For other students, such as third year Management major Gloria Berakah, time away has been a little longer. Originally from Cameroon, she and her family have lived in the United States for 12 years. While she can visit her immediate family three hours away, her extended family and childhood friends are more difficult to see. Berakah hasn’t been back to Cameroon since she left at eight years old.

“My parents tried [to visit Cameroon] when I was in high school sophomore year, but the plans didn’t go well,” Berakah said. “Something was happening in Cameroon and we weren’t financially prepared, so we decided to postpone it and it never happened.”

This has led Berakah to a feeling of separation from her home. She noted that she has to check in with others when people add her on Facebook as she can no longer remember the faces of her close friends. In fact, Facebook is also how she keeps in contact with most people from her childhood. She met her baby cousins through Facebook and learned their faces through photos posted to the website.

But Life Goes On

As with any student, one cannot restrict themselves to classwork and nothing more. Soumya Dayal, a second year Computer Science student, spends most of her time on the weekends reading.

“Even though I’m an extroverted person, most of the weekend I’m too lazy to get out of the house and I just keep reading,” Dayal laughed. “Not particularly books, but blogs or something [too].”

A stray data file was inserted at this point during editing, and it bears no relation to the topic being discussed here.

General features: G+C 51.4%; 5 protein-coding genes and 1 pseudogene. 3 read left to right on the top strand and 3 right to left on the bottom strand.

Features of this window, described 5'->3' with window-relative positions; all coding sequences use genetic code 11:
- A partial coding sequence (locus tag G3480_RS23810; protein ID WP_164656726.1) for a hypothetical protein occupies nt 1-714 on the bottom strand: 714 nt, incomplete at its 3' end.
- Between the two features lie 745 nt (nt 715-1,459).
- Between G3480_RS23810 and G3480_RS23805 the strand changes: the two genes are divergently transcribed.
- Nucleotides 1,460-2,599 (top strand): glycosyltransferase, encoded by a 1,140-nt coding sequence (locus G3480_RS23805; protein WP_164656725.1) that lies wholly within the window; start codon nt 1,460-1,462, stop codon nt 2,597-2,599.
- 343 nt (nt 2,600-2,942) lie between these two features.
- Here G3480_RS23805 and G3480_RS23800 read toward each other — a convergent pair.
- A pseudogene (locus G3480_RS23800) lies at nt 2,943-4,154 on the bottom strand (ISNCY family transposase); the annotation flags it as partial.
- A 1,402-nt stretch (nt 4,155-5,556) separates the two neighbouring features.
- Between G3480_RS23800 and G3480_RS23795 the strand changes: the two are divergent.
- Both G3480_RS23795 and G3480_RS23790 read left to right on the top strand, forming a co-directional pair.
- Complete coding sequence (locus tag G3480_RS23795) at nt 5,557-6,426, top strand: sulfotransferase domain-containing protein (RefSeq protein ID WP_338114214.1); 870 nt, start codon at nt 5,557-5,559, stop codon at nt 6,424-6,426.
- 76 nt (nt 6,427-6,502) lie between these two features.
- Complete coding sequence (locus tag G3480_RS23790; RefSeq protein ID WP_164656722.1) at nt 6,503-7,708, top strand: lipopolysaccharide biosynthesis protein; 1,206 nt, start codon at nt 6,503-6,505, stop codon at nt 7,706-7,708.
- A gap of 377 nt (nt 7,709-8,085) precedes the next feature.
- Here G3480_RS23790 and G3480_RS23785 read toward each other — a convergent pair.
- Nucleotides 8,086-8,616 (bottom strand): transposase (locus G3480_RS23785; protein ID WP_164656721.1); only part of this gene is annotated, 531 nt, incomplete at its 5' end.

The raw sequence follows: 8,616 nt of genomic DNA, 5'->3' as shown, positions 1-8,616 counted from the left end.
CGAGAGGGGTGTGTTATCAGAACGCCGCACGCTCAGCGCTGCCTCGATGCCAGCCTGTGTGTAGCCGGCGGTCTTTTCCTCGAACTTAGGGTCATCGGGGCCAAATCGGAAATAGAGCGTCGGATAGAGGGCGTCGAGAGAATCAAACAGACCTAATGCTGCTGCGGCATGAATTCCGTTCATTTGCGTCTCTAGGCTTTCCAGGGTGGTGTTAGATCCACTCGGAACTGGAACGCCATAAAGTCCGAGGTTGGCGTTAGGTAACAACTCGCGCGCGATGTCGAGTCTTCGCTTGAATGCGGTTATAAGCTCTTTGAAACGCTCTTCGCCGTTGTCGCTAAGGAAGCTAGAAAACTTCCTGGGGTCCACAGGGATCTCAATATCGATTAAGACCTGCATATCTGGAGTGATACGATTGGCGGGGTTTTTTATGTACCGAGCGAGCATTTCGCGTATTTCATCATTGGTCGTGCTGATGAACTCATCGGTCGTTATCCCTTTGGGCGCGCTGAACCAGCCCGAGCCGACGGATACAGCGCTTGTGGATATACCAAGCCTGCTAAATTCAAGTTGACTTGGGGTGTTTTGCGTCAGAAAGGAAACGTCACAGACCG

Tewari, meanwhile, came to college with a list of things to learn. In his time here, he’s learned how to play soccer and play the guitar. Now, his next goals are to learn to beatbox (he has a friend teaching him) and how to dance. He also spends his time teaching others.

“I have a squad of my [friends] and I’m the only international student in that squad,” Tewari said. “They come with me to Royal of India, I’ve cooked Indian food with them. They’re actually learning Hindi with me — I’m teaching Hindi to them every Tuesday.”

"RIT feels like home away from home."

Eventually, these students will graduate and their plans are just as wildly diverse as any group of students you could imagine. Ahamed, for example, wants to first learn the ins and outs of her industry. But that’s not her end goal.

“I personally want my final destination to be in academia,” she explained. “[I want to] be a professor or a researcher ... and interact with young minds [to] inspire them to do something great.”

Until then, Ahamed and others are still at RIT earning their degrees alongside their peers.

Proud of their Internationality

“RIT feels like home away from home,” Jogeshwar said.

Each of the international students spoken to have stated that domestic students have been welcoming and open-minded, which came as a relief to them and their friends. At RIT, a unique conglomerate culture has developed that shares the various aspects of many other individual cultures. This shared culture of acceptance and welcoming can lead to lasting friendships and fulfilling lessons.

As Berakah stated, “Don’t be afraid to try new things ... and step out of your comfort zone because you never know what you’ll see or who you’ll meet.”